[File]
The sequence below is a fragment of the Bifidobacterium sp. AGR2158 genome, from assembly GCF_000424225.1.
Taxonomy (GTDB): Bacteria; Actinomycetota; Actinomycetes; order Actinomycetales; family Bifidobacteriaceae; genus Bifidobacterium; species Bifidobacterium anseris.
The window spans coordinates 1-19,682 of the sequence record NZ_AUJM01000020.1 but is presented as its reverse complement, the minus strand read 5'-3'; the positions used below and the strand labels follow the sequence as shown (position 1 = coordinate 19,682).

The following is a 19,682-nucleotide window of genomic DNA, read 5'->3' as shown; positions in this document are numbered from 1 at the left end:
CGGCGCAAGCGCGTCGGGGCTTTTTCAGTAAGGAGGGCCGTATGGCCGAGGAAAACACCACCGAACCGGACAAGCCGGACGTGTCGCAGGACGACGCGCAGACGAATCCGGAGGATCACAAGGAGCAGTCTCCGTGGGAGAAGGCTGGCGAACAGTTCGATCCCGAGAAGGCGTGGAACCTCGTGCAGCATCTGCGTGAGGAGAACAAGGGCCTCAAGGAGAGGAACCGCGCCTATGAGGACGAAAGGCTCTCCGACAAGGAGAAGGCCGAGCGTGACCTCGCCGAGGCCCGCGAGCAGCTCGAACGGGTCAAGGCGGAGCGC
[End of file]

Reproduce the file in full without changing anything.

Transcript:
The sequence below is a fragment of the Bifidobacterium sp. AGR2158 genome, from assembly GCF_000424225.1.
Taxonomy (GTDB): Bacteria; Actinomycetota; Actinomycetes; order Actinomycetales; family Bifidobacteriaceae; genus Bifidobacterium; species Bifidobacterium anseris.
The window spans coordinates 1-19,682 of the sequence record NZ_AUJM01000020.1 but is presented as its reverse complement, the minus strand read 5'-3'; the positions used below and the strand labels follow the sequence as shown (position 1 = coordinate 19,682).

The following is a 19,682-nucleotide window of genomic DNA, read 5'->3' as shown; positions in this document are numbered from 1 at the left end:
CGGCGCAAGCGCGTCGGGGCTTTTTCAGTAAGGAGGGCCGTATGGCCGAGGAAAACACCACCGAACCGGACAAGCCGGACGTGTCGCAGGACGACGCGCAGACGAATCCGGAGGATCACAAGGAGCAGTCTCCGTGGGAGAAGGCTGGCGAACAGTTCGATCCCGAGAAGGCGTGGAACCTCGTGCAGCATCTGCGTGAGGAGAACAAGGGCCTCAAGGAGAGGAACCGCGCCTATGAGGACGAAAGGCTCTCCGACAAGGAGAAGGCCGAGCGTGACCTCGCCGAGGCCCGCGAGCAGCTCGAACGGGTCAAGGCGGAGCGC